Think about the last time someone cut you off, or criticized your work, or was just rude for seemingly no reason. How do those moments make you feel? If you’re like the rest of humanity, probably a bit miffed! But what if those things could bother you less? Or, even better, what if there was a way to get people to be less mean?
That’s where meditation comes in. Science shows that meditation can help us be more compassionate, but that’s not really the same as being less aggressive. Could meditation also help us to be less reactive toward negative feedback? Could you study a real-time provocation that typically evokes aggression to see if meditation helps? That’s where the hot sauce study comes in. And this one is a little spicy.
Forty-six participants were assigned to either use Headspace for three weeks or to an “active control condition” (in this case, solving logic problems.) Then, they were brought into a lab and told they were doing a speech and language test and were asked to give a 2-minute speech on their life goals to another person (an actor.) After their speech about their future goals, the actor provided harsh feedback such as “waste of my time listening to you,” or “I wasn’t impressed.” (Ouch!) The participants were then asked to prepare a taste sample for the person who provided their feedback. They were given lemonade powder, chocolate syrup, and hot sauce, and they could use as much or as little as they wanted. They were also told the person would have to eat the entire taste sample they provided and that the person did not like spicy food. So naturally, aggression was measured by how much hot sauce they used in the sample.
If you’re thinking that sounds like joke science, it’s not; this design with hot sauce being used as a proxy for aggression is actually a scientifically validated study design. The hot sauce "taste sample" experiment is used in many studies to assess aggressive behavior. And while it still may sound like a game you play with villainous siblings, the results are incredible: “3 weeks of daily meditation practice substantially reduced aggressive behavior.” The results showed that those participants who used Headspace for three weeks prior to the provocation were 57% less aggressive and reactive toward the negative feedback. The study authors believe that meditation may actually enhance a desire to avoid suffering, even for others.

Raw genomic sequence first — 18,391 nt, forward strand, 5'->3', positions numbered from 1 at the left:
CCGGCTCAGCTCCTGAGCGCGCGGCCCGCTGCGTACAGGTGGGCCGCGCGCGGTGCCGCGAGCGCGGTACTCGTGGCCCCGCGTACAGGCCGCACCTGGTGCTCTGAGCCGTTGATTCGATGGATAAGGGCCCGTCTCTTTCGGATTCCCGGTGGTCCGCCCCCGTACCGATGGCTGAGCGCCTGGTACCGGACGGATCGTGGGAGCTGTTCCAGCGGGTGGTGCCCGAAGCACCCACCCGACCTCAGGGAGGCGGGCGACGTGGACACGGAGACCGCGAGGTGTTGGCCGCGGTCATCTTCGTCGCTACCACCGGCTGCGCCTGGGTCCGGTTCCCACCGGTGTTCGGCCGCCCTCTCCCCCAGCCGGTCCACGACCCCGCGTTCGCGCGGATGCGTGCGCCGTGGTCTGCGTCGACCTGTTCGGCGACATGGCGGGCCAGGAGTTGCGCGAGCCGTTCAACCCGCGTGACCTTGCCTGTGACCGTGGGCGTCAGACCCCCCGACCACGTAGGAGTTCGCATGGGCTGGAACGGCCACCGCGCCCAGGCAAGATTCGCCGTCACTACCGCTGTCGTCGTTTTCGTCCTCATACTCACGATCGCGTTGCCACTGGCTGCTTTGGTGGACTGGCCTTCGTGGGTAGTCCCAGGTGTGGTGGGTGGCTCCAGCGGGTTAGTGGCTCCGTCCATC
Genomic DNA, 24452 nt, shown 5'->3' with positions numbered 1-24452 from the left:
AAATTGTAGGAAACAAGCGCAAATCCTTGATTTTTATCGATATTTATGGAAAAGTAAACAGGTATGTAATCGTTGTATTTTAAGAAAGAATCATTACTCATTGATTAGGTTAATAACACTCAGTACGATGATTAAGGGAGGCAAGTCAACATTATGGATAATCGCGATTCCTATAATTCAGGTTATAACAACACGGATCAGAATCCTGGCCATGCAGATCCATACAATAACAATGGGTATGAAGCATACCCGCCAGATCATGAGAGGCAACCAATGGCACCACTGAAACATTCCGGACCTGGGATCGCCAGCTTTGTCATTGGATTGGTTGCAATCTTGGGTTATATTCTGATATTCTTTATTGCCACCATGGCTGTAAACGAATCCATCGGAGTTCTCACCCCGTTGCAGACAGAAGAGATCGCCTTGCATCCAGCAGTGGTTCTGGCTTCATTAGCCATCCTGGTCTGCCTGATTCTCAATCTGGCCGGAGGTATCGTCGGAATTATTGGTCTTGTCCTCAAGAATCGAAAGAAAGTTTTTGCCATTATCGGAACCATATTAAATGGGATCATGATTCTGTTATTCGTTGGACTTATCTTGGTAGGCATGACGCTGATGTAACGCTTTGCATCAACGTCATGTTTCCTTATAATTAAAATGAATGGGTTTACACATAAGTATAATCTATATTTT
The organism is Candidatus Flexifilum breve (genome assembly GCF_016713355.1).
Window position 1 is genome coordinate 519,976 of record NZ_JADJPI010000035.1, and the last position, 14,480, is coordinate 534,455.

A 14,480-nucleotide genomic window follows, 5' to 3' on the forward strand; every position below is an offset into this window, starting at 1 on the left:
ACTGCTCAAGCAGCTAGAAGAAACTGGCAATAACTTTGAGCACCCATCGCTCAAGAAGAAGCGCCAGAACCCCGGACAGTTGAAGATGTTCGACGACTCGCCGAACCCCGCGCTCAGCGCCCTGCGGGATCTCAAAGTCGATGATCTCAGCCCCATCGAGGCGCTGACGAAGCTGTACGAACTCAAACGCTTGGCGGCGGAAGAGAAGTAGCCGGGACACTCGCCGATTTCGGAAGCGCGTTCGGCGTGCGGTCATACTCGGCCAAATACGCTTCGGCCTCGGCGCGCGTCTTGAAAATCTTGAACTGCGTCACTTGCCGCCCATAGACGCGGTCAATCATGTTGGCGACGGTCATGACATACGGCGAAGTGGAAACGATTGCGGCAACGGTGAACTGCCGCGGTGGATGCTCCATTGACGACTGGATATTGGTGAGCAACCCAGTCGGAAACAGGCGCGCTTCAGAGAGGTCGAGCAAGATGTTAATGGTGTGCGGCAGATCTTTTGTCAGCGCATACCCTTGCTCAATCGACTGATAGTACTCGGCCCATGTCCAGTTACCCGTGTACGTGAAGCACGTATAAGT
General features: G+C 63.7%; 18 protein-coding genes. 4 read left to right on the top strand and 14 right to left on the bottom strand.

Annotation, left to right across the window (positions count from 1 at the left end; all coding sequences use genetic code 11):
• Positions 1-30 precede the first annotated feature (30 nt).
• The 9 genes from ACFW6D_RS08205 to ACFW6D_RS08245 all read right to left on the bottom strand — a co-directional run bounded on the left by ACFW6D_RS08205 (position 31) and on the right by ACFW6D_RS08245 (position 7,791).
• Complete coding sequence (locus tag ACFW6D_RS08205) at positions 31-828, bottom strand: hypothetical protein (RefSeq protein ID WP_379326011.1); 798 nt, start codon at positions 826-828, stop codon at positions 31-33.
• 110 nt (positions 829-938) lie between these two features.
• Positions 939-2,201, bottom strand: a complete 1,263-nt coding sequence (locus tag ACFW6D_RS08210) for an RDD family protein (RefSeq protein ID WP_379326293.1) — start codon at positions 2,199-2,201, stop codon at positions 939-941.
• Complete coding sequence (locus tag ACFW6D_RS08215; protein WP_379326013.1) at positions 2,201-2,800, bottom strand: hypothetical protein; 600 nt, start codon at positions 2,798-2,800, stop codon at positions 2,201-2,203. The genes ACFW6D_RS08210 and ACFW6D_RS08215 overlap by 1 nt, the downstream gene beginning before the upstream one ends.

Of course, all studies have their limitations, and in this study one such limitation is the absence of a passive control group (i.e., where participants would experience a provocation without having taken part in any type of training.) As always, the best research is usually more research — but imagine being less reactive to negative feedback. While sometimes a level of vindication and varied forms of justice can feel good, being less reactive could help you keep your cool in meetings, in front of your kids, and maybe even free you up to be less afraid of what criticisms might come when you put yourself out into the world. For me personally, I’m just hoping the next time I let someone into the flow of traffic and don’t receive a wave, that I can just let it go. Keep that hot sauce for myself.
Participants who used Headspace for three weeks were 57% less aggressive and reactive toward negative feedback.